Tuesday, April 26, 2011

Applying Radical Programming: Software is a Batch Process

Before applying the lean thinking to software engineering we must understand what are the concerns that lean thinking tries to solve and where exactly process of producing software fits in. 
See my earlier post What is radical programming? if you want and introduction to Radical Programming.

Mass Production vs Mass Customization 
Unlike craft production mass production relies on the standard components and economy of scale. Each unit is like every other unit and  parts are interchangeable. The assembly line can increase the throughput but then it becomes very difficult to change and to customize. 
On the other hand the more customization is required the less standard and costly the production becomes. Why is this relevant to software engineering ? That is because each software system is unique we have a need for high degree of custom software development and at the same time we need to bring in mass production techniques. 

User Story (Use case) is the unit of software production. 
In Radical Programming we treat user story as the unit of production. Our output is measured in terms of number of user stories implemented. We imagine an assembly line where a user story starts its life as a simple statement of user need which is developed into full set of acceptance tests and lightweight use case. It is then translated into design delta and finally implemented, tested and integrated. Individual user stories are the basis of calculations to make production decisions. 

Process Types 
One of the most critical factor in implementing efficient production system is to identify the process type that best achieves the tradeoffs between quality , time and flexibility.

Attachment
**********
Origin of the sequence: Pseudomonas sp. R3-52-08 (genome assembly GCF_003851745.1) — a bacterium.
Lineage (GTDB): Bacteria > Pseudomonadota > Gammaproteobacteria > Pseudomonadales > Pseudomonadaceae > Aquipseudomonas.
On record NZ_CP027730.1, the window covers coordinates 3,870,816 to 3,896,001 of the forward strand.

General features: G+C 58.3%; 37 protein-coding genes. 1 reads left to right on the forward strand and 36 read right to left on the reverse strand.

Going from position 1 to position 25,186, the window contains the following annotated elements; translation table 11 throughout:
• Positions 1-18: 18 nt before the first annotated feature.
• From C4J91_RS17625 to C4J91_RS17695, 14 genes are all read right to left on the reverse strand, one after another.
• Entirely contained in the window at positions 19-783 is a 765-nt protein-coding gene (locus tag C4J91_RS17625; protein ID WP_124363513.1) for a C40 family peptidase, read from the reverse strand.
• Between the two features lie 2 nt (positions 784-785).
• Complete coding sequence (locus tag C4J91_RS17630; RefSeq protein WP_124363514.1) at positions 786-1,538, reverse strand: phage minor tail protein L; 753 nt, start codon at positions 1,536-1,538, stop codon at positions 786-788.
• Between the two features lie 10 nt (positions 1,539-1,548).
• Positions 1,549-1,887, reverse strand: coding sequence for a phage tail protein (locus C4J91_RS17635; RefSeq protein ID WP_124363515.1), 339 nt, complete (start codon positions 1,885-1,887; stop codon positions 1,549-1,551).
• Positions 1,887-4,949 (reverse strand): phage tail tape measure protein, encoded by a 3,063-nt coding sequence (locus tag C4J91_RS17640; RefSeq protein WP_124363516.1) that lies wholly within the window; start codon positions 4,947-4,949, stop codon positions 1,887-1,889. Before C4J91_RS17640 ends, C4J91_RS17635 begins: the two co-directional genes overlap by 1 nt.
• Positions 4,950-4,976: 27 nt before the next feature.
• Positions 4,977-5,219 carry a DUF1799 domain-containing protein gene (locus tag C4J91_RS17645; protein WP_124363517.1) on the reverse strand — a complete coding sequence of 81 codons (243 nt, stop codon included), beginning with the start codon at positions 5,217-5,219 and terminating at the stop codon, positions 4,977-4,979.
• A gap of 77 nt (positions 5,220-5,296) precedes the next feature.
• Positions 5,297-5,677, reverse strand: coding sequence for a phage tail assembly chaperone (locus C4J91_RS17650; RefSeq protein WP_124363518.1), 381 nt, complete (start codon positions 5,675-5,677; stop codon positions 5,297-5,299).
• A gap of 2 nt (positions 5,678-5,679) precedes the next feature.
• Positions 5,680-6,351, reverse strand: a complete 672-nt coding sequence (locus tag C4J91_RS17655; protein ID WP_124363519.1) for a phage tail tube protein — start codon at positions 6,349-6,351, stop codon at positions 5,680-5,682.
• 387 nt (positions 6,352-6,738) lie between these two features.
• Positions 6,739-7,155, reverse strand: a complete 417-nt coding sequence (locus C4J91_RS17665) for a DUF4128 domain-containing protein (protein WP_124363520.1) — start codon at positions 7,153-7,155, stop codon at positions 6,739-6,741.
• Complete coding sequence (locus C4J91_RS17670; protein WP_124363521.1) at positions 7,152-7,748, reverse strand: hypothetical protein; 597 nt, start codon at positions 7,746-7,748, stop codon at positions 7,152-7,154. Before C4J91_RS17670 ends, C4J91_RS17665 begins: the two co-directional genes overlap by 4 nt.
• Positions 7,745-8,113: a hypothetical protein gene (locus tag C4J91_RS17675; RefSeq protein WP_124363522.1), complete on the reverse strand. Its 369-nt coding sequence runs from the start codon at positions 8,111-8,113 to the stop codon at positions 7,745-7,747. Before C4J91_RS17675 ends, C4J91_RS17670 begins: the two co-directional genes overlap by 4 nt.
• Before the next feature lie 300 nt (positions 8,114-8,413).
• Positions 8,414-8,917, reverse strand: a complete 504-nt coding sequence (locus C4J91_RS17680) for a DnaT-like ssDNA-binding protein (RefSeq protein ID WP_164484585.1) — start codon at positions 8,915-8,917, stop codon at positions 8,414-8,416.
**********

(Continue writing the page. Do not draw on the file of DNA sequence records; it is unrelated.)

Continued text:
There are five types to choose from

  1. Project Process - There is a high degree of customization and very low volume . Which means each project is unique. Flows and dependencies are very complicated.
  2. Job Process - Even though it is customized the volume is high enough. Which means each job is not as unique as project. Each new order is handled as a single unit and produced made to order. Flows and dependencies are jumbled. Examples are your doctors's visit, jobs with car mechanic, process for auto loan approval. Variety is achieved through "made to order" strategy.
  3. Batch Process: There is high volume and variety is achieved through "assemble to order". Most importantly items are produced as a batch. Some intermediate products might be pre-processed.
  4. Line Process: Volumes are very high. Fast food services and car assembly lines are examples of line processes. There are line flows with very little inventory held between operations.
  5. Continuous Process: It requires extremely high volume and very generic standardized product.
Software as a batch process with Time Boxing 
Like Scrum the radical programming achieves its goal using series of scrums. In radical programming we treat the software production as a Batch Process where we produce batch of user stories each iteration.

by Sachin Joshi
for Washington Technical Resources

Simple theory of Management: 8 Ps

I have a very simple theory about what senior managers need to do.  There job is to convert potential into profitability through internal and external interaction